Food swap organizer Wendy Weiner (right) samples some of April Lippet-Faczak’s hand-milled oats, which were served with toppings such as molasses, chopped walnuts and fresh bananas. Below, Lois Blake’s chimichurri. (Photos by Danielle Tepper. Click to enlarge)


There’s a quiet thrill in making something from scratch, a reassuring sense of independence that comes from throwing together homegrown ingredients to produce something tastier and cheaper than store-bought items.

This is one of the underpinnings of food swapping, which has now made its way to Monmouth County.

Wendy Weiner of Little Silver was first introduced to the concept of swapping when she read an article in the summer 2012 issue of Edible Jersey magazine. A group known as the South Jersey Swappers learned it from a group in Brooklyn, and the trail apparently leads all the way to England.

“As soon as I read it, I said, ‘we totally have to do this,’ ” said Weiner.

Swapping is an easy way to foster sustainability and make participants more “dependent on community neighbors rather than the government,” she said.

At swaps, there is no exchange of money at all – only barter. Participants must be willing to swap one-for-one.

“But you do have the right of refusal,” said Weiner. “If you think your healing salve that you slaved over is worth more than a jar of homemade jam, you can say no.”

“The point is to come together as a community and learn from each other,” Weiner explained. “It’s another opportunity to form relationships.”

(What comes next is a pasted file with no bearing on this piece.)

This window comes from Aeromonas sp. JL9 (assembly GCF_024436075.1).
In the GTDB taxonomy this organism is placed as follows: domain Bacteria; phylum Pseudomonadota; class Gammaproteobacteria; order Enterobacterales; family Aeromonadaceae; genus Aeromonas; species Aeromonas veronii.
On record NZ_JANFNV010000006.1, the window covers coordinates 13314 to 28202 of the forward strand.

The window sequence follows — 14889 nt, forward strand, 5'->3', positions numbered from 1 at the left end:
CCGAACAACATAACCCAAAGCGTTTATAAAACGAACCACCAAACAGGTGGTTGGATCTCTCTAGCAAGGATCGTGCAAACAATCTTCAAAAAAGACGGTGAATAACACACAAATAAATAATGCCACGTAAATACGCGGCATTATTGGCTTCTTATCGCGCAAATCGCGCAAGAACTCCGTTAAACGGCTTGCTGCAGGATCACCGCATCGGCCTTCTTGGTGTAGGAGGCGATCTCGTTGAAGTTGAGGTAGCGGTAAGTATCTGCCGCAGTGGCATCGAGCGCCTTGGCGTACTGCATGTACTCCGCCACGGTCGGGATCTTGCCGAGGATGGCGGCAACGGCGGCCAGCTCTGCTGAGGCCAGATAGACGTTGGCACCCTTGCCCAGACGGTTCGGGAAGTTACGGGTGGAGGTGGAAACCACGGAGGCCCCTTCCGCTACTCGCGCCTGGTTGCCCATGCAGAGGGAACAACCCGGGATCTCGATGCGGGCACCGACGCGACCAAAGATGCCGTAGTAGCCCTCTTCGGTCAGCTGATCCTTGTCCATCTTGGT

Last Thursday evening was the first swap for the group known as the Greater Red Bank Transition Mullers, created on, and others who heard of the event through social media and word of mouth. The theme of the night was food, herbs, and cleansers at the Unitarian Universalist Meeting House in Lincroft.

Items ran the gamut from kale chips crusted with minced cashews, jalapeno, and lemon juice (Tim Zebo of Red Bank); chimichurri, an Argentine dip made with parsley, garlic, and crushed red pepper (Lois Blake of Colts Neck); and kumbucha scoby, a fermented tea drink with a vinegar taste (Mieshel Bennet of East Brunswick). After a sampling of swap foods, the event culminated in a potluck dinner.

Weiner, who has a background in herbalism and is known as the Front Yard Farmer, brought along her own granola, healing herbal salve, and a lavender body cream that she has been making for years. She was also sampling her gomasio, a seasoning made from sesame seeds, kelp, salt, and garlic powder.

As for future swap events, “We’ll see how it goes, but I’d like to see it happen seasonally,” said Weiner. “We could maybe do tools, clothing, crafts like you’d see at a garage sale. A holiday swap would be really cool.”

Mainly though, she said swapping is just “a great excuse for coming together to play and build the community.”